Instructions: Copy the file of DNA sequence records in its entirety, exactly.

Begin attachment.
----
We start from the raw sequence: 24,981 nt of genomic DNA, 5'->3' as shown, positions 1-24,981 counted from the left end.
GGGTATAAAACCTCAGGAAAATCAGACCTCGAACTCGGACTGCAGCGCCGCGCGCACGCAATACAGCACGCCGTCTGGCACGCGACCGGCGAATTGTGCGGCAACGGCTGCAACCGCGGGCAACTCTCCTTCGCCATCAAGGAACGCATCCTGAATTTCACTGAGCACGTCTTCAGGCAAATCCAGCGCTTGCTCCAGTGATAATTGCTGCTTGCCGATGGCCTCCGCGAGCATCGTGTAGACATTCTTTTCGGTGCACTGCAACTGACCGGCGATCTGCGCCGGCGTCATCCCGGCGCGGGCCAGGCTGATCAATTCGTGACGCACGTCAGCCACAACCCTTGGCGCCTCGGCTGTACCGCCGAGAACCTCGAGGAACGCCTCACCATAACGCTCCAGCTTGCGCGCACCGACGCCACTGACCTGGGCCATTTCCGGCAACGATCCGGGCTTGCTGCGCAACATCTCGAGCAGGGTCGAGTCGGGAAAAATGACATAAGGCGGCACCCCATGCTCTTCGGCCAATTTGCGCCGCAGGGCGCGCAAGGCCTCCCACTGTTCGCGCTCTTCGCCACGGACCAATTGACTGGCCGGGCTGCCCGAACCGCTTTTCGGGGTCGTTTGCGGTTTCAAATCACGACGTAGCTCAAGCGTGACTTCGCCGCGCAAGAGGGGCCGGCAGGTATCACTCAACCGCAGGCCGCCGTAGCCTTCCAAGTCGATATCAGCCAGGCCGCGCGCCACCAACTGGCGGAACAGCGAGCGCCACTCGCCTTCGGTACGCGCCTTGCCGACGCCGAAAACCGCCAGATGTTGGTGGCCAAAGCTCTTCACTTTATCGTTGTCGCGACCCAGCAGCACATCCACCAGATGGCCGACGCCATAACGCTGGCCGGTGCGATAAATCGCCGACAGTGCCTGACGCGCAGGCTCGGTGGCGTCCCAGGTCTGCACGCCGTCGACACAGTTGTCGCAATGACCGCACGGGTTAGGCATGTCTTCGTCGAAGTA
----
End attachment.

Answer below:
We start from the raw sequence: 24,981 nt of genomic DNA, 5'->3' as shown, positions 1-24,981 counted from the left end.
GGGTATAAAACCTCAGGAAAATCAGACCTCGAACTCGGACTGCAGCGCCGCGCGCACGCAATACAGCACGCCGTCTGGCACGCGACCGGCGAATTGTGCGGCAACGGCTGCAACCGCGGGCAACTCTCCTTCGCCATCAAGGAACGCATCCTGAATTTCACTGAGCACGTCTTCAGGCAAATCCAGCGCTTGCTCCAGTGATAATTGCTGCTTGCCGATGGCCTCCGCGAGCATCGTGTAGACATTCTTTTCGGTGCACTGCAACTGACCGGCGATCTGCGCCGGCGTCATCCCGGCGCGGGCCAGGCTGATCAATTCGTGACGCACGTCAGCCACAACCCTTGGCGCCTCGGCTGTACCGCCGAGAACCTCGAGGAACGCCTCACCATAACGCTCCAGCTTGCGCGCACCGACGCCACTGACCTGGGCCATTTCCGGCAACGATCCGGGCTTGCTGCGCAACATCTCGAGCAGGGTCGAGTCGGGAAAAATGACATAAGGCGGCACCCCATGCTCTTCGGCCAATTTGCGCCGCAGGGCGCGCAAGGCCTCCCACTGTTCGCGCTCTTCGCCACGGACCAATTGACTGGCCGGGCTGCCCGAACCGCTTTTCGGGGTCGTTTGCGGTTTCAAATCACGACGTAGCTCAAGCGTGACTTCGCCGCGCAAGAGGGGCCGGCAGGTATCACTCAACCGCAGGCCGCCGTAGCCTTCCAAGTCGATATCAGCCAGGCCGCGCGCCACCAACTGGCGGAACAGCGAGCGCCACTCGCCTTCGGTACGCGCCTTGCCGACGCCGAAAACCGCCAGATGTTGGTGGCCAAAGCTCTTCACTTTATCGTTGTCGCGACCCAGCAGCACATCCACCAGATGGCCGACGCCATAACGCTGGCCGGTGCGATAAATCGCCGACAGTGCCTGACGCGCAGGCTCGGTGGCGTCCCAGGTCTGCACGCCGTCGACACAGTTGTCGCAATGACCGCACGGGTTAGGCATGTCTTCGTCGAAGTA